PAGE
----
A moldboard plow. Image: Library of Congress
This week, NASA has been publishing satellite photos of Kansas's tallgrass prairie fires. They're pretty striking; across the western part of the state, the smoke from dozens of controlled burns wafts into the sky. Tallgrass prairie can grow nine feet high, and constitutes a complex ecosystem that quickly becomes fire-prone in the dry season.
Those fires used to dot the 170 million acres of tallgrass that once spread between the US and Canada. Native Americans used to set them to help keep the land fertile and the blazes predictable, beginning thousands of years ago. Now, according to NASA, only 4 percent of that prairie remains. Some estimates put the figure even lower.
Smoke and burn scars from wildfires in Kansas. Image: Jeff Schmaltz/NASA
The fascinating—and jarring—thing about the tallgrass prairie's near-extinction is that almost all of it vanished in a single human lifetime, thanks to a single technology: The moldboard plow.
"After thriving over 8,000 years aided by the restorative effects of drought, bison grazing, lightning fires and deliberate burns set by the Native Americans, this diverse natural community was reduced to 2% of its original size by the early 1900s," Canadian researcher Pam Graham writes, citing the US National Park Service statistics. "It took the steel mold-board plow just half a century to bring the tall grass prairie to the brink of destruction."
Here's a quick explanation of how the moldboard plow works, from Wikipedia:
[The moldboard plow] not only cuts furrows with a share (cutting blade) but turns the soil. A coulter (or skeith) could be added to cut vertically into the ground just ahead of the share (in front of the frog), a wedge-shaped cutting edge at the bottom front of the mouldboard with the landside of the frame supporting the undershare (below-ground component) ...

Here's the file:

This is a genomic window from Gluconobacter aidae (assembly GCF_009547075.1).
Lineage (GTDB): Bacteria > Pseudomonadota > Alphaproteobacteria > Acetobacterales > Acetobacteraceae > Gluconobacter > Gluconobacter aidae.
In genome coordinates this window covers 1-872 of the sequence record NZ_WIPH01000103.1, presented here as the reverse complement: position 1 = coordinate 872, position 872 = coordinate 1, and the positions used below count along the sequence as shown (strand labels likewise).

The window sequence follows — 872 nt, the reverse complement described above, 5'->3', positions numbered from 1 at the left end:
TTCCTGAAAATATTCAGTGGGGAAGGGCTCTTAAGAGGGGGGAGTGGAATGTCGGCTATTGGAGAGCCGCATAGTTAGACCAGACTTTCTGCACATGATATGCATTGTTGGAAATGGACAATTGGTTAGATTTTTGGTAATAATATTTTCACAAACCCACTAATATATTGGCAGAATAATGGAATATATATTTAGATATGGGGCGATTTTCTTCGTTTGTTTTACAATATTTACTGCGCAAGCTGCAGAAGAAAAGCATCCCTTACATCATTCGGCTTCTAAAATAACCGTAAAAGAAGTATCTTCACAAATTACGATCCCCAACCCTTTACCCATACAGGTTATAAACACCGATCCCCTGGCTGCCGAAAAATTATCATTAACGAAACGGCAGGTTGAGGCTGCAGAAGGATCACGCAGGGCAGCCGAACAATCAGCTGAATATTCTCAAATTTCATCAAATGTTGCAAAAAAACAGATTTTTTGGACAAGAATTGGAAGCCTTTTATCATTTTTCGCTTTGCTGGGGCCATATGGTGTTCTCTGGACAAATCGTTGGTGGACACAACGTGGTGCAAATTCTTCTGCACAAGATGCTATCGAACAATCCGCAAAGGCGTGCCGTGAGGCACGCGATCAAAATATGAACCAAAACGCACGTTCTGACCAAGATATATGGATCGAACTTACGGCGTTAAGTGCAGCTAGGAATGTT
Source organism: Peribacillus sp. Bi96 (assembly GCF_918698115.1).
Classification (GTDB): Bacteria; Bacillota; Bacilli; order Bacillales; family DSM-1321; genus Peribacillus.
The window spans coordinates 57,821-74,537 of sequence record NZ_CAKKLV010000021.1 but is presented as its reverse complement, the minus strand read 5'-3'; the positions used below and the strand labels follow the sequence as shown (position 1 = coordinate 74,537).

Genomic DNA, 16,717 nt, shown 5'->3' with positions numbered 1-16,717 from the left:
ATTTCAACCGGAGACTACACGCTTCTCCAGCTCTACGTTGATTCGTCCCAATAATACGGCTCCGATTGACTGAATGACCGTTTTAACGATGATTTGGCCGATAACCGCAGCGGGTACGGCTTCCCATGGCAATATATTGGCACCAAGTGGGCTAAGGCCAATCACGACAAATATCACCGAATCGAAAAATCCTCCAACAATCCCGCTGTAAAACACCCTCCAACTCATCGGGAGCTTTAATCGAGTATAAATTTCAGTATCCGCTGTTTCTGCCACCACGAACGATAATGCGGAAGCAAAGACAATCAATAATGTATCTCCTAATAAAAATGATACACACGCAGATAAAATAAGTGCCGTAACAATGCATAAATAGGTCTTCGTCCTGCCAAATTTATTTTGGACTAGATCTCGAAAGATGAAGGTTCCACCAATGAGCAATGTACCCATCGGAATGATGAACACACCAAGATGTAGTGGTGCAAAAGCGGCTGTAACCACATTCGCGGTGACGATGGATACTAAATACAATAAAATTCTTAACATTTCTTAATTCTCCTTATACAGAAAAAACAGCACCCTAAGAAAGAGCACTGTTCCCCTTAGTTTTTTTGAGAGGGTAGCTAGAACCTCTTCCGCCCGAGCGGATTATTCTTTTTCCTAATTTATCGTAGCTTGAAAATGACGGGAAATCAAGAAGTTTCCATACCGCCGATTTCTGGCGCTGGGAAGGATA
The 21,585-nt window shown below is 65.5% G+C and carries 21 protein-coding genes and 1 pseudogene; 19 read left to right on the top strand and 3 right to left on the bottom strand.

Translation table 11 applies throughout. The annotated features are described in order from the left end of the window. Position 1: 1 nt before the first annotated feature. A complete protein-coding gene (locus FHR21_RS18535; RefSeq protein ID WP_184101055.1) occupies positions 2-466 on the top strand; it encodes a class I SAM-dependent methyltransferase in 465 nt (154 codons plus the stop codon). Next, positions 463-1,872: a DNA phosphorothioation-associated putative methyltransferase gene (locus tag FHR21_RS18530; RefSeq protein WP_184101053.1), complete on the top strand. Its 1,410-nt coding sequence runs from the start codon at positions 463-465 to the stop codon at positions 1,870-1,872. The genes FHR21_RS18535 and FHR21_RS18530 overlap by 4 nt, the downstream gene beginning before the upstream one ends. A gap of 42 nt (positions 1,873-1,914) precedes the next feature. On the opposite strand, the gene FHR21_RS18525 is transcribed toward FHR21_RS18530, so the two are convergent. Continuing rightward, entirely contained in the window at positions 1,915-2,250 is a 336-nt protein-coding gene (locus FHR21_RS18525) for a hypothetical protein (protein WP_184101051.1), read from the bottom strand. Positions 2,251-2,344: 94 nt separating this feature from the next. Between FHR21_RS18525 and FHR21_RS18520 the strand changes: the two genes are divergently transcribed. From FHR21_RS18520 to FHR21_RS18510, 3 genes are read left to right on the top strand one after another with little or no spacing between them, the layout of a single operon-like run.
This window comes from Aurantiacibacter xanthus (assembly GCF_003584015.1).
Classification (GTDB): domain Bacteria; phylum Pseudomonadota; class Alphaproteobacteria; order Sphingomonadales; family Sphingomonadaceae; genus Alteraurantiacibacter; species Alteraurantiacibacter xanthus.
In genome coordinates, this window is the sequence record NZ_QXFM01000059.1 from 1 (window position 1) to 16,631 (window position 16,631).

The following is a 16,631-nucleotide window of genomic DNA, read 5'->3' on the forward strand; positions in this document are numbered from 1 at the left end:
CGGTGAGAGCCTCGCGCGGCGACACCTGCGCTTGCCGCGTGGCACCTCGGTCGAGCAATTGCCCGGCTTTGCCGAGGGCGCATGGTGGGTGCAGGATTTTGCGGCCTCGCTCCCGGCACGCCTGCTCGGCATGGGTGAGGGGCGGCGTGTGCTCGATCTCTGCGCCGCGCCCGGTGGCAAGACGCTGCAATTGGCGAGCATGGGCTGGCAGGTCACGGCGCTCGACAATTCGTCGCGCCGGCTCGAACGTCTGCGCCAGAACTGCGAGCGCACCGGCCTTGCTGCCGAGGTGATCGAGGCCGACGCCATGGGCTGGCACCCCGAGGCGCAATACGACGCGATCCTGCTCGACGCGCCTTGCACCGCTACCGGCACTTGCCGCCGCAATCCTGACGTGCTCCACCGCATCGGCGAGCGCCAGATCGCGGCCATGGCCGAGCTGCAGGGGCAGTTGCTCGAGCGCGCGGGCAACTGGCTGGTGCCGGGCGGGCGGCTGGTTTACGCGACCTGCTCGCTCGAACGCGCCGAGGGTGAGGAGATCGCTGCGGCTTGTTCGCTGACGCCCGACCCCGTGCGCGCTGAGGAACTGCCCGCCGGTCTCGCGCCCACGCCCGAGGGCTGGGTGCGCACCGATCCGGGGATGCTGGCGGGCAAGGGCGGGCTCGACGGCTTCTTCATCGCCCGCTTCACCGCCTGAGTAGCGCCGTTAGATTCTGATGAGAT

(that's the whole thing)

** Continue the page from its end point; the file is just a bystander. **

The mouldboard plough greatly reduced the amount of time needed to prepare a field, and as a consequence, allowed a farmer to work a larger area of land. In addition, the resulting pattern of low (under the mouldboard) and high (beside it) ridges in the soil forms water channels, allowing the soil to drain. In areas where snow buildup is an issue, this lets farmers plant the soil earlier, as the snow runoff drains away more quickly.
Once John Deere introduced the first steel plow in 1837, it only took a few years to catch on. It made farming more efficient, and more profitable. Newly built railroads made commodities easier to transport, and the plow made it easier to harvest them. An estimated 98 percent of the prairie subsequently vanished between 1830 and 1900, having been converted for agricultural uses.
There's a lesson of two about the vast power of human technology here, and we're not even talking about tech from this century or even the last. Once the efficiency of the plow was made clear, the plow spread from farm to farmer, who adopted it, fresh out of beta. Without an understanding of the ecological consequences—much less environmental regulations—the new technology enabled us to toally transform—and largely obliterate—a sprawling, thriving ecosystem in just a couple generations.
In the age of climate change, deforestation, and mass species loss, there are still many who doubt the capacity of humans to permanently alter our environment. I'd remind them of what we were able to pull off with just a plow.